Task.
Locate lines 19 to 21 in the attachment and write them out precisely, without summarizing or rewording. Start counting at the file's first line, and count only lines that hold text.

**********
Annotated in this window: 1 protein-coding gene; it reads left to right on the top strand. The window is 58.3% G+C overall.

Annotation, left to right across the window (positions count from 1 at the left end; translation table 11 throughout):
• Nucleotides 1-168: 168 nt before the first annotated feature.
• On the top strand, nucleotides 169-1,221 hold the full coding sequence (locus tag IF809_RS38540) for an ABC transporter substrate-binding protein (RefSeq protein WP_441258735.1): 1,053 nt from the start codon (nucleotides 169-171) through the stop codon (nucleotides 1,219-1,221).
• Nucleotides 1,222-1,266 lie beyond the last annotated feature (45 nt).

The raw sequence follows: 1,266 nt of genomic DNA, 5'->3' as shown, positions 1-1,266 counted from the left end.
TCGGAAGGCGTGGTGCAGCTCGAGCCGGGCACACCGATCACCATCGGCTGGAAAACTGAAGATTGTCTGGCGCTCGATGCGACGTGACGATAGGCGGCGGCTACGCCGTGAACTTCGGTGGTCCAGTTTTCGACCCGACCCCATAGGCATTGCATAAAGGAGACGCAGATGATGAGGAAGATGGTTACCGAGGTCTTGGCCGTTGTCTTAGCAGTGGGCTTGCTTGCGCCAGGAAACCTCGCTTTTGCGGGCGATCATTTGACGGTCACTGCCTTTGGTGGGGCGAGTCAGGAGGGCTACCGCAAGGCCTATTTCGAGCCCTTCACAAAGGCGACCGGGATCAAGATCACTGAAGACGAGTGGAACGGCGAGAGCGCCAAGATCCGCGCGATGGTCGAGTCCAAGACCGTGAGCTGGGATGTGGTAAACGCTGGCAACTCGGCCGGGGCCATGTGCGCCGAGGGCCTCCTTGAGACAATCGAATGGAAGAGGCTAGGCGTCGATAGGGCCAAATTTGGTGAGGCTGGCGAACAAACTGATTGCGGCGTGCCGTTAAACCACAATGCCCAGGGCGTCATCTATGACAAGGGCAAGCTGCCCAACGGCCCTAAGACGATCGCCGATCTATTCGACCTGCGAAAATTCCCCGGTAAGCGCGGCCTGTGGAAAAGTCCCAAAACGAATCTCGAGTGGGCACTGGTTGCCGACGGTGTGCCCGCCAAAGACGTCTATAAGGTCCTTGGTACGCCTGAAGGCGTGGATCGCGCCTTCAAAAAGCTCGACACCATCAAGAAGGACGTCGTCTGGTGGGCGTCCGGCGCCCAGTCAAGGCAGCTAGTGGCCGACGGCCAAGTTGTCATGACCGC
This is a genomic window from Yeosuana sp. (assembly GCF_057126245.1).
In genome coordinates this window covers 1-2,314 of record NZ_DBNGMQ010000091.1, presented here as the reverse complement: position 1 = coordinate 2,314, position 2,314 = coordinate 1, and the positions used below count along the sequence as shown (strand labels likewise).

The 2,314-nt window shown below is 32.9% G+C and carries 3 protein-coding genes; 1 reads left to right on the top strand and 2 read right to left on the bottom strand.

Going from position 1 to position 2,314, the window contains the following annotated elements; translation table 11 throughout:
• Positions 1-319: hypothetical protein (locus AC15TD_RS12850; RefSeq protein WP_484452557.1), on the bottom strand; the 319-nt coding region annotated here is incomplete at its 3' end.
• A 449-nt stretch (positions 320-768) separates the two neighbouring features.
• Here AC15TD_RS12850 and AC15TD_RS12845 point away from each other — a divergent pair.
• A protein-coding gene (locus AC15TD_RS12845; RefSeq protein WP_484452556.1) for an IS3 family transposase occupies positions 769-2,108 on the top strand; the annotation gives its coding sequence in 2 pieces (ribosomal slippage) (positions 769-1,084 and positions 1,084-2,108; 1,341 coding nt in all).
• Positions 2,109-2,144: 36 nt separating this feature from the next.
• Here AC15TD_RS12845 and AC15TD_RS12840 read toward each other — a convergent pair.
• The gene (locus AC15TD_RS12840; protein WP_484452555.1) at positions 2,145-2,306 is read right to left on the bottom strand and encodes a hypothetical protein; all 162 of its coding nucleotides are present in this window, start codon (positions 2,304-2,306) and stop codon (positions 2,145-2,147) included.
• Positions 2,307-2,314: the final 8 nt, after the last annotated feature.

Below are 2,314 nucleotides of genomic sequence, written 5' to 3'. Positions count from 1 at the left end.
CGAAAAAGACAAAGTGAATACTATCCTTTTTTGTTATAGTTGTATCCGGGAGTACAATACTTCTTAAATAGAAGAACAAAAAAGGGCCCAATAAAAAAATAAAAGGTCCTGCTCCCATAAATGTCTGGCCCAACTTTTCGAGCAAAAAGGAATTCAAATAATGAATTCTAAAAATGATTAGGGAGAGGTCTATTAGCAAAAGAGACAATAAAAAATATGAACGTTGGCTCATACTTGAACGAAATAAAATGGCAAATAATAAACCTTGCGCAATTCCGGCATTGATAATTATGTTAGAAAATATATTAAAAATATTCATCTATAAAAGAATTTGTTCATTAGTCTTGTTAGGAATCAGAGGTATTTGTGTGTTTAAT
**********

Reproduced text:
• Positions 2,307-2,314: the final 8 nt, after the last annotated feature.

Below are 2,314 nucleotides of genomic sequence, written 5' to 3'. Positions count from 1 at the left end.
CGAAAAAGACAAAGTGAATACTATCCTTTTTTGTTATAGTTGTATCCGGGAGTACAATACTTCTTAAATAGAAGAACAAAAAAGGGCCCAATAAAAAAATAAAAGGTCCTGCTCCCATAAATGTCTGGCCCAACTTTTCGAGCAAAAAGGAATTCAAATAATGAATTCTAAAAATGATTAGGGAGAGGTCTATTAGCAAAAGAGACAATAAAAAATATGAACGTTGGCTCATACTTGAACGAAATAAAATGGCAAATAATAAACCTTGCGCAATTCCGGCATTGATAATTATGTTAGAAAATATATTAAAAATATTCATCTATAAAAGAATTTGTTCATTAGTCTTGTTAGGAATCAGAGGTATTTGTGTGTTTAAT